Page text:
Whatever they are doing, it’s working far better than some of the neighboring police departments. Richmond isn’t far from several nearby cities that range in population and levels of violent crime. In fact, even cities that are significantly smaller than Richmond have more people killed by police.

In Oakland, population 400,000, 33 people were shot by police from 2008 to 2013, 20 of them fatally. In San Pablo, which borders Richmond but is less than one-third its size, four people were shot by police, two fatally.

In the jurisdiction of cities and unincorporated areas that hire the Contra Costa Sheriff’s Office to patrol their streets, deputies shot and killed nine people and wounded six others during that period. Antioch had seven fatal shootings, and six people were wounded by officers. Concord police shot two people dead, and five total.

Concord is an interesting case because they have a very similar population size, and yet their crime rate is far lower than Richmond’s. Granted, the number of people their police have killed isn’t astronomical or anything. It’s just amazing that Richmond’s police force has gone so long without killing anyone in such a dangerous city. So how exactly have they pulled this off?

Perhaps most striking, while Richmond police have not killed anyone, other agencies have shot four suspects, killing two, while working special operations in the city since 2008. While anecdotes of suspects dying in a hail of police gunfire have been reported across the country — the teen in Ferguson was struck six times — the four people shot by Richmond police since 2008 were hit with a total of five bullets, and all survived.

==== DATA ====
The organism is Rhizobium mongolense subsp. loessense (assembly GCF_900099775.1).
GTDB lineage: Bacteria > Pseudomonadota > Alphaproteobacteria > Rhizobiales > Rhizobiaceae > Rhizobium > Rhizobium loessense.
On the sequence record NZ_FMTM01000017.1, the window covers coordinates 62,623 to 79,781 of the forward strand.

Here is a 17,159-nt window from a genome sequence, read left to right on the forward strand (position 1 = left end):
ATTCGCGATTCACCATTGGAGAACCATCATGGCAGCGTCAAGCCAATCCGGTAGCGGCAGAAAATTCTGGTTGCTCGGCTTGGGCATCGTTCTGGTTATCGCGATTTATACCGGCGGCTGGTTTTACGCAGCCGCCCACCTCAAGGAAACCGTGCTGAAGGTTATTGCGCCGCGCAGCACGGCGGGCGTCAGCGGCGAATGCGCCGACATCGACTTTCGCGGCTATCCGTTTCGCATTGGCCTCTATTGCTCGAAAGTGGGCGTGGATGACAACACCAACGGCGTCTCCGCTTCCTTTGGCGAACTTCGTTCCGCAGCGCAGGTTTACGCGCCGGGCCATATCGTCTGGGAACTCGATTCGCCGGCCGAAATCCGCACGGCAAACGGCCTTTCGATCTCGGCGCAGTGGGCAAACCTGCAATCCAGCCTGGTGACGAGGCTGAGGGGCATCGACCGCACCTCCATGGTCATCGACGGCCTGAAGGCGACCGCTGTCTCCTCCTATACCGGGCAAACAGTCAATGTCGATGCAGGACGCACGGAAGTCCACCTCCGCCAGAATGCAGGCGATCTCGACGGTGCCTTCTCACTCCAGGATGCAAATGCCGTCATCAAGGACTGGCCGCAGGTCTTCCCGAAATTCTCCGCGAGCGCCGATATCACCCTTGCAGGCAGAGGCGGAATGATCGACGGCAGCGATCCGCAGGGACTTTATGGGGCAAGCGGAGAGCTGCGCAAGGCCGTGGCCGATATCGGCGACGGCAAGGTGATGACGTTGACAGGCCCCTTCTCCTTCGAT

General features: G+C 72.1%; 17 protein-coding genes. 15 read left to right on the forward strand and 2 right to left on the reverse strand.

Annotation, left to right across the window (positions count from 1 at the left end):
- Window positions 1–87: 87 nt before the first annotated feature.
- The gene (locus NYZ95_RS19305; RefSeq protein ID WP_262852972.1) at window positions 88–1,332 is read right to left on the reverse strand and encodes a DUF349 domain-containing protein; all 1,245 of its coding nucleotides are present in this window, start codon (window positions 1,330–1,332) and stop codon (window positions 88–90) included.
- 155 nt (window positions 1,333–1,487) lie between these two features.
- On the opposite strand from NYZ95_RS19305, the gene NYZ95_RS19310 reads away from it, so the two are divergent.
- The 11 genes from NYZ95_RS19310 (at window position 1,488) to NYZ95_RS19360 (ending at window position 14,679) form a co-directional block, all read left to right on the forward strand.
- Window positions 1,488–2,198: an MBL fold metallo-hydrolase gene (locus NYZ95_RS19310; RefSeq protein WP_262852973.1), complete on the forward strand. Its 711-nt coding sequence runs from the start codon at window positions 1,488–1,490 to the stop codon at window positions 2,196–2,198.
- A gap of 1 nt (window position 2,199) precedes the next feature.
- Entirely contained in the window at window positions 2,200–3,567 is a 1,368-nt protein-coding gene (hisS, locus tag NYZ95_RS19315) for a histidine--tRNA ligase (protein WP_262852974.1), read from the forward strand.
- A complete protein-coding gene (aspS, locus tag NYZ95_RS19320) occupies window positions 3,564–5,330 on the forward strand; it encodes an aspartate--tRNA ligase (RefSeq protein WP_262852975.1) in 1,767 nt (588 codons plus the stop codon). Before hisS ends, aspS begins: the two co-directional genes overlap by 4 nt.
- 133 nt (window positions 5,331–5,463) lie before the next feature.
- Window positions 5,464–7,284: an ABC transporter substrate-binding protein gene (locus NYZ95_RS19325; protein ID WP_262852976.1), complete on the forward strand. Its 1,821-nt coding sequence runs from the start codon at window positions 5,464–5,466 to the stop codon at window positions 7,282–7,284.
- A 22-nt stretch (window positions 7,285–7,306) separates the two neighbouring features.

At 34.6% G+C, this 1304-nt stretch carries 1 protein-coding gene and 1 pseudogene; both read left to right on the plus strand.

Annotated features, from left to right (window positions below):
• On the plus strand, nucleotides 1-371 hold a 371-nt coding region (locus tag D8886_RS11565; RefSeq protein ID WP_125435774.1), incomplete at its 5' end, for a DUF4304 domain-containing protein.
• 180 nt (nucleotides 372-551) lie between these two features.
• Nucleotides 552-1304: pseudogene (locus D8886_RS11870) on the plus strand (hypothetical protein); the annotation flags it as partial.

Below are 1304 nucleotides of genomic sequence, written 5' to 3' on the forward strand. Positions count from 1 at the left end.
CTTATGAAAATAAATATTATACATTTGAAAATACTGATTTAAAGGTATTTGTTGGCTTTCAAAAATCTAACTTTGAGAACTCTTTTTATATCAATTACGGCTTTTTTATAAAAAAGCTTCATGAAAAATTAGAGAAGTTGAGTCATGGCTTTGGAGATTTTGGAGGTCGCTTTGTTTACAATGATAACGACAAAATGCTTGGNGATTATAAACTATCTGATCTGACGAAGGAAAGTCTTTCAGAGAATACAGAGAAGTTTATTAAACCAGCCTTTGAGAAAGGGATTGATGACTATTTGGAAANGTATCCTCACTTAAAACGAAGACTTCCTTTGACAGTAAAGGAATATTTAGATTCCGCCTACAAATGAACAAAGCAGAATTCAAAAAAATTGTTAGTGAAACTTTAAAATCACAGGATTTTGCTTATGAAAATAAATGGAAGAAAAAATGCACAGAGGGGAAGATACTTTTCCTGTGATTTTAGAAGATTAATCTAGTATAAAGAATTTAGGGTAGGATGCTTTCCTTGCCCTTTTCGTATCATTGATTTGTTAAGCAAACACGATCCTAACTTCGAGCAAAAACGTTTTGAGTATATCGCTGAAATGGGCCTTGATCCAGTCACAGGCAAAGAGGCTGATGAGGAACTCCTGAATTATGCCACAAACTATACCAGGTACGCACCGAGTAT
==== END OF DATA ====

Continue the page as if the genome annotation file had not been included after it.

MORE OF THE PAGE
“In training, we stress accuracy and accountability,” said Lt. Louie Tirona, Richmond’s lead firearms and tactics instructor. “We tell our cops from the get-go, ‘Every bullet has your name on it.'”

I find it especially interesting, that even though there have been a small number of police shootings, none have been fatal, or have involved more than one or two shots. Contrast that with other police departments that are notorious for emptying their magazines when danger arises. But cleaner marksmanship isn’t the only factor in reducing the number of police shootings.

More important than luck, said law enforcement expert Tom Nolan, is the culture within a department. If a chief has sent a clear message that instances of deadly force will be scrutinized, you can expect more officers to think twice before firing a weapon, or employ less-lethal means when apprehending a suspect, he said…

While police across jurisdictions have fairly uniform policies enabling them to use force when they deem there is a risk to themselves or the public, Tirona says the difference in Richmond includes the rigor of training, the emphasis on communication with armed suspects, the thorough review of all force used and the philosophy that force must only be a last resort.